The putative residues involved in this E surface interaction are the highly conserved negatively charged residues of the E2 region 267EID269 at the end of strand β14 (Jandhyala et al., 2003) and the positively charged residues of the E1 region 93KR94 on the carboxyl-terminal end of α3 (Figure 3).
As the pH is lowered to 5.4, CynD transforms to long fibers (Jandhyala et al., 2003), thus altering the conformation of the terminal monomer. It is tempting to speculate that replacing the lysine with the longer arginine side chain would change the dynamics of spiral formation and lock a larger number of subunits into the altered, active form. Support for this hypothesis is based on the phenotype of a different mutant, Q86R (Wang et al., 2012). Q86R created a more stable enzyme than the wild-type that at pH 9 formed elongated helices similar to the ones seen at pH 5.5. It was suggested that Q86R mutation resulted in an additional interaction at the D surface formed by a α1 and α3 thus increasing the stability of the helical oligomer.
Furthermore, Thuku et al. (2009) suggested that in the nitrilase of Rhodococcus rhodochrous J1, residue R94, which correspond to K93 in CynD, forms a salt bridge with residue D91 (E90 in CynD) across the D surface. Similar to the Q86 mutant, R. rhodochrous J1 nitrilase forms elongated helices. Thus the K93R mutation could actually be stabilizing the D surface with arginine increasing the hydrogen bonding with E90 and other negatively charged amino acids found at this surface. The explanation is, however, not straightforward as the similar P. stutzeri CynD that also has an arginine at this position does not form long helices but persists as a 14-subunit spiral. Further work on the structural consequences of the K93R mutation is needed to confirm our model.
C-terminal Region Mutant: E327K
E327 is located in the carboxyl-terminal region, a highly variable extension of 30 to 60 amino acids found in the microbial nitrilases. No structural data of this region is available due to lack of sequence identity with related crystallographically determined structure. The nitrilases in the superfamily used for the protein docking lacked this extension and the low resolution cryo-electron microscopy failed to show clear detail. However, due to electron densities observed in the 3D reconstruction models, it was speculated that it is located in the center of the spiral. Studying the effects of various C-terminal truncations has led to clues on the role and location of this extension. Deletion of more than 28 amino acids from the B. pumilus CynD C-terminus disrupted its activity but shorter deletions remained active in vivo (Sewell et al., 2005; Crum et al., 2015a). Exchanging C-termini between the CynD enzymes from B. pumilus and P. stutzeri led to a dramatic increase in stability as well (Crum et al., 2015b).
Similarly R. rhodochrous J1 nitrilase lost activity when 55 C-terminal residues were deleted, however, cleavage of 39 amino acids from the tail is needed to form active oligomers (Thuku et al., 2007). Thus, it was speculated that this region might be interacting with the A and C surface and was important for the oligomerization of the protein.
Bacillus pumilus CynD at pH 8 formed short 18-subunit helices, however, at pH 5.5 extended spirals were seen and this effect was reversible (Jandhyala et al., 2003). It is believed that changes in side chain charges of histidines found in the carboxyl-terminus lead to an increase in helix length. At pH 5.5, three histidines, H305, H308, and H323 are protonated and would cause the tails to repulse disrupting the E surface and allow elongation (Abou Nader, 2012) of the spiral. Lysine substitution of these histidine residues increased the stability of wild-type (unpublished data from Mulelu). H323K which is in close proximity to E327, also increased overall stability. Based on the model, both residues H323 and E327 are located on the α11 helix. This indicates that E327 might be acting at the same surface, either A or C just like H323. The positive charge that the lysine brings stabilizes the surface similarly whether it is at position 323 or 327.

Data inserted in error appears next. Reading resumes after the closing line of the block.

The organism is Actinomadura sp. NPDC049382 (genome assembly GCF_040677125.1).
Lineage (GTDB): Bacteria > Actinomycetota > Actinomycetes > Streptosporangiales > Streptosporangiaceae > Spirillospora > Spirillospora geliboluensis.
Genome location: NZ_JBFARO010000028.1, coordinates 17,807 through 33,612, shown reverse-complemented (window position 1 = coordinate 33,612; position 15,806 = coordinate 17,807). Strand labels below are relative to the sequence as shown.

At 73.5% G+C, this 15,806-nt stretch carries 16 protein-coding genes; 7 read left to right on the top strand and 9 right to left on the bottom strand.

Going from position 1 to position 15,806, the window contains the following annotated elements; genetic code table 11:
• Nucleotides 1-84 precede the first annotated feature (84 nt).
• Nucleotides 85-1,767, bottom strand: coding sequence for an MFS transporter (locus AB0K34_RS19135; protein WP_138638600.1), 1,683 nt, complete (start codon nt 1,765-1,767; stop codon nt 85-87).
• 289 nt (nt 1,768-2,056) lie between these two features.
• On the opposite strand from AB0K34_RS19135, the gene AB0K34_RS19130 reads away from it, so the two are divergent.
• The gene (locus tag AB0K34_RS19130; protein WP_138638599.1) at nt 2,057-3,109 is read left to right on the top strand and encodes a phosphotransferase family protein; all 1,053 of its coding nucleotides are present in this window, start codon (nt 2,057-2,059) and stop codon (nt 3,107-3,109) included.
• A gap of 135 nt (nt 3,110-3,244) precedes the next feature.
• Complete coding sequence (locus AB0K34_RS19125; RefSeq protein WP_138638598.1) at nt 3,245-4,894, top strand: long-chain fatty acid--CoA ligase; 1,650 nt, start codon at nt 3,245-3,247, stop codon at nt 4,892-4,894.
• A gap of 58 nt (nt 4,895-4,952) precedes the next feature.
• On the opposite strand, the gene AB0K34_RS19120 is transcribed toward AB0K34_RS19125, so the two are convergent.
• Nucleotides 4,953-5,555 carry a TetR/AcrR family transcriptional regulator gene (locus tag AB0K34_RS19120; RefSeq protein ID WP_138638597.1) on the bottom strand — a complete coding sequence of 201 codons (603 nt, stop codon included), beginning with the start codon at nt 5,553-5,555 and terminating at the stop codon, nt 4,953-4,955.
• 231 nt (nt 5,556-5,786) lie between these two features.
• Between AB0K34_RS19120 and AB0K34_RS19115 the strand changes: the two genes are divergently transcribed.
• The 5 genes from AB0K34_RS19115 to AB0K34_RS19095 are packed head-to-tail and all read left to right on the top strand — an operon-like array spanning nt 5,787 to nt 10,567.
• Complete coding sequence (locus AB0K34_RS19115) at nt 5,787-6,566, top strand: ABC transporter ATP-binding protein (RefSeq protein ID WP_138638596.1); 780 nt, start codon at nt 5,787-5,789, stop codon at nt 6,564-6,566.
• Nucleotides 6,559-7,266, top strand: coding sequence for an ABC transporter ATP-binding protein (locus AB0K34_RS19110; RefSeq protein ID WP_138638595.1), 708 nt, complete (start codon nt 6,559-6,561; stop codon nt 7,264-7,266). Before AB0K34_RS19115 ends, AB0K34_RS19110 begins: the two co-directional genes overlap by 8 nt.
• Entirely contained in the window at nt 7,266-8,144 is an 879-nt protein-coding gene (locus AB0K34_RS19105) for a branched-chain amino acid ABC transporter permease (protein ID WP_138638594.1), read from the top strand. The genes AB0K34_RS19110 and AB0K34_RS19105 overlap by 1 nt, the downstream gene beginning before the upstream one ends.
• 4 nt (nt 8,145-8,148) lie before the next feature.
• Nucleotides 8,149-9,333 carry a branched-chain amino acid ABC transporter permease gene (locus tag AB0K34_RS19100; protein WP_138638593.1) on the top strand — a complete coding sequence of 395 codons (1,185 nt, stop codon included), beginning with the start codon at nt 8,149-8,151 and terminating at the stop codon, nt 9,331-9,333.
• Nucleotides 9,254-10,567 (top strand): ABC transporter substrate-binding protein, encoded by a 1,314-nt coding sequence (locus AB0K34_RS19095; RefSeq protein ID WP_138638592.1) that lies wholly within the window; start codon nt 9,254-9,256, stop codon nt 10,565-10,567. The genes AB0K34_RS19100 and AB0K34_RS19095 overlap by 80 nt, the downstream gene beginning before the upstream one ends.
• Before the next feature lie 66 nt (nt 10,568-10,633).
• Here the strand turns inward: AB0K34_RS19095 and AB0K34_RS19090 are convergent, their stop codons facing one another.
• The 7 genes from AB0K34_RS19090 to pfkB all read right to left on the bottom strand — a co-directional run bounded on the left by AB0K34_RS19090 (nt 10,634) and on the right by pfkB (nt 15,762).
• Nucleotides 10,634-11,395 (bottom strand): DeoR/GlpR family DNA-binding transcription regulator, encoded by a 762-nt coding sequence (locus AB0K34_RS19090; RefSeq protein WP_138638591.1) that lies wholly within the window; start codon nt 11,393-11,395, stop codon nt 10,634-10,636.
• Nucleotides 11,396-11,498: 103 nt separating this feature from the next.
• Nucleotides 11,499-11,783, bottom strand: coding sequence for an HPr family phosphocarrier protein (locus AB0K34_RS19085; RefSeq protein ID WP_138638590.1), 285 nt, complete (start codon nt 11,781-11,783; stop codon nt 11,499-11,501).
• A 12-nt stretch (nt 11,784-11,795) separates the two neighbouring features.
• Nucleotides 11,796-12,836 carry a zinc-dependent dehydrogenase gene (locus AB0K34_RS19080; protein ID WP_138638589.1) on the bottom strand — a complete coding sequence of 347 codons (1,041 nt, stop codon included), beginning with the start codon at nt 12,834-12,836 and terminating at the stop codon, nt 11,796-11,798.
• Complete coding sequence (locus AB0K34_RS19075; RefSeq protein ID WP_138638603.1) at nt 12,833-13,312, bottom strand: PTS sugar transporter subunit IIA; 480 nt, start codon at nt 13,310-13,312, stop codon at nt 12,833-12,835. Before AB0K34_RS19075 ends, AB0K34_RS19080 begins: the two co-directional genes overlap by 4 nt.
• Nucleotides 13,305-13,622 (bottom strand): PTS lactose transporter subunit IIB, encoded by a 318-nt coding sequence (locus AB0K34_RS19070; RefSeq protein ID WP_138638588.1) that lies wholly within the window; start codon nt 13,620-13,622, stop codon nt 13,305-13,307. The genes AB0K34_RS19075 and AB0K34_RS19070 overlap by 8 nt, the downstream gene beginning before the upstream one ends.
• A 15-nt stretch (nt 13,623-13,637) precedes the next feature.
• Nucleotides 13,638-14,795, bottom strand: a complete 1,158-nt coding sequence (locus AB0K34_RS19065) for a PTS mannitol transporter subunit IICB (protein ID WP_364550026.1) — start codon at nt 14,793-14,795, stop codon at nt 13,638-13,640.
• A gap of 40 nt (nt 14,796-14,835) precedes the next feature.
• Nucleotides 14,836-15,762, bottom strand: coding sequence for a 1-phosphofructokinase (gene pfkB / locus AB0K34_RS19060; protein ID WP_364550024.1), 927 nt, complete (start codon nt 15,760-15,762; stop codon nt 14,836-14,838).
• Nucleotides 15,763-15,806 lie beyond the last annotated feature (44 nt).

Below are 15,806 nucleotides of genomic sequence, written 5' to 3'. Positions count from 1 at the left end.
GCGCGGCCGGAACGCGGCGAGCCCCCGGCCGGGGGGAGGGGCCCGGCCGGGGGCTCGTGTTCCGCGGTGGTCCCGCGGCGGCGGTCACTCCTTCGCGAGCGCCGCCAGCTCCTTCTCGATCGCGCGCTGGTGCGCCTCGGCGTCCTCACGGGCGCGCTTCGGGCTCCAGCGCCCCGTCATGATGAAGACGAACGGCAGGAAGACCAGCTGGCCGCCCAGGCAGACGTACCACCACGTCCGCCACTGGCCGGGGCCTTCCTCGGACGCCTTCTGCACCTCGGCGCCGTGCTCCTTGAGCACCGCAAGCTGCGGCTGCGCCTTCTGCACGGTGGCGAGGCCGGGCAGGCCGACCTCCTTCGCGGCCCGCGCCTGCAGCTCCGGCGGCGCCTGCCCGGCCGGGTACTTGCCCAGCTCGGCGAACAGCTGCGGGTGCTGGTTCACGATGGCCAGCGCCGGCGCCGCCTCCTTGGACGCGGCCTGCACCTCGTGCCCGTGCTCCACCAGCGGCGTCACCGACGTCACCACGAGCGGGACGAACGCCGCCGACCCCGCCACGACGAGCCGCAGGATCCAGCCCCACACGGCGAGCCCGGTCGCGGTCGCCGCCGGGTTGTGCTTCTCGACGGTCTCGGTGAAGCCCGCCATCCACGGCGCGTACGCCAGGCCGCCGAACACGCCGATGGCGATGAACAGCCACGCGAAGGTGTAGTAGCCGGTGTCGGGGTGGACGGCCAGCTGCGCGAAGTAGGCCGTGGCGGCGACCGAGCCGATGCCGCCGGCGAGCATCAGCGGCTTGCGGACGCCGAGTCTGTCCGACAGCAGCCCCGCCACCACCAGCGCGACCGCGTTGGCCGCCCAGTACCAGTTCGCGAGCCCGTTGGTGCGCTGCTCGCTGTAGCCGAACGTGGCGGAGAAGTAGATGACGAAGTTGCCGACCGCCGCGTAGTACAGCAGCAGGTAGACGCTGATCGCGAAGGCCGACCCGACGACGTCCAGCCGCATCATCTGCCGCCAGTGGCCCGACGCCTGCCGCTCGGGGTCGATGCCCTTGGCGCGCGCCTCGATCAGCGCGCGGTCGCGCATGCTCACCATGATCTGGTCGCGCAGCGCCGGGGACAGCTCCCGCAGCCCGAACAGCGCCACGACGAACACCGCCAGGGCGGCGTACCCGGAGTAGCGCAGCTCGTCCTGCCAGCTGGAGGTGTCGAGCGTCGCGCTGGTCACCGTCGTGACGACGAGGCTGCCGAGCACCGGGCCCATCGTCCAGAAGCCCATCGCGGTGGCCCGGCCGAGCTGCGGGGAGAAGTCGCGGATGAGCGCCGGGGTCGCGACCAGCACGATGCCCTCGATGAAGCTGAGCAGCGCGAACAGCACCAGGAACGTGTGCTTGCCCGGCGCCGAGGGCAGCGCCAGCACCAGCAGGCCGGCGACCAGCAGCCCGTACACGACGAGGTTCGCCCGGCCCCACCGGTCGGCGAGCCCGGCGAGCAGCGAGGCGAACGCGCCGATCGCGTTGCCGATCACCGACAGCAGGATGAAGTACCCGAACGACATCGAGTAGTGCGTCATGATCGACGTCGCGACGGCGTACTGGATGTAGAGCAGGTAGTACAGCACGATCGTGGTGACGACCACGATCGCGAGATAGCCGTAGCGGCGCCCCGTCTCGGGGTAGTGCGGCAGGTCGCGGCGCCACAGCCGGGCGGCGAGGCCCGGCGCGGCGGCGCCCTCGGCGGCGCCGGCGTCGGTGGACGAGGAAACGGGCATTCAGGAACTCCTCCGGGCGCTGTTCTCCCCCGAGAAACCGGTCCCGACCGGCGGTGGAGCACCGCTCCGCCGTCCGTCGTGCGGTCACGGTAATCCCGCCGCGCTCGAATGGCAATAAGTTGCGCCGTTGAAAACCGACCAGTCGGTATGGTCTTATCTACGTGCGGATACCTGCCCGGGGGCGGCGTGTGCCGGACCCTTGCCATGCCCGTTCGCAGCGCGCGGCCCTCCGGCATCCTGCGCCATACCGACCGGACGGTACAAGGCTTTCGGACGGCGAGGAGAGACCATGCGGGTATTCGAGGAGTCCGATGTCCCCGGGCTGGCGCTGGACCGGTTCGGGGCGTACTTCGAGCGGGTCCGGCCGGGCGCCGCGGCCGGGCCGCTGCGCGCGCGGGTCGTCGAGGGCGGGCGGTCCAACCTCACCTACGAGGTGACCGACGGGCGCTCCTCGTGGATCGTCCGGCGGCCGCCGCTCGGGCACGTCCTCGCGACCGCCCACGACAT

The E327K mutation increased the stability of the enzyme. However, its effect on stability was modest compared to that of K93R and D172N. E327 was also identified in a previous study, the mutant E327G increasing the pH tolerance of the nitrilase in vivo (Wang et al., 2012). In that case, the change was from glutamic acid, a negatively charged amino acid to glycine, a hydrophobic residue. This pH tolerance is thought to be a result of the enzyme’s stabilization at this alkaline pH. A similar phenotype was noted for E327K in vivo where it degraded cyanide at pH 9.
In this study, we characterized the K93R, D172N, A202T, and E327K mutations of CynD and described their effects on the enzyme’s characteristics from increasing the affinity to the substrate to increasing the Vmax as well as on stability. Given the different mechanisms of action of these mutants, and their various locations in the protein, it is no surprise at synergy found in the constructed triple mutants K93R-A202T-E327K which was significantly improved over each individual mutant.
From the results, it is clear that interactions at the D/E and A surfaces as well as the C-terminal extension are important for enzyme stability, these surfaces have all been implicated by modeling as being important in formation of the final the quaternary structure of the protein. These mutants support the role of these interfaces. A detailed model of CynD would enlighten the mechanism of this phenotype, but that remains elusive in the absence of a higher resolution structure.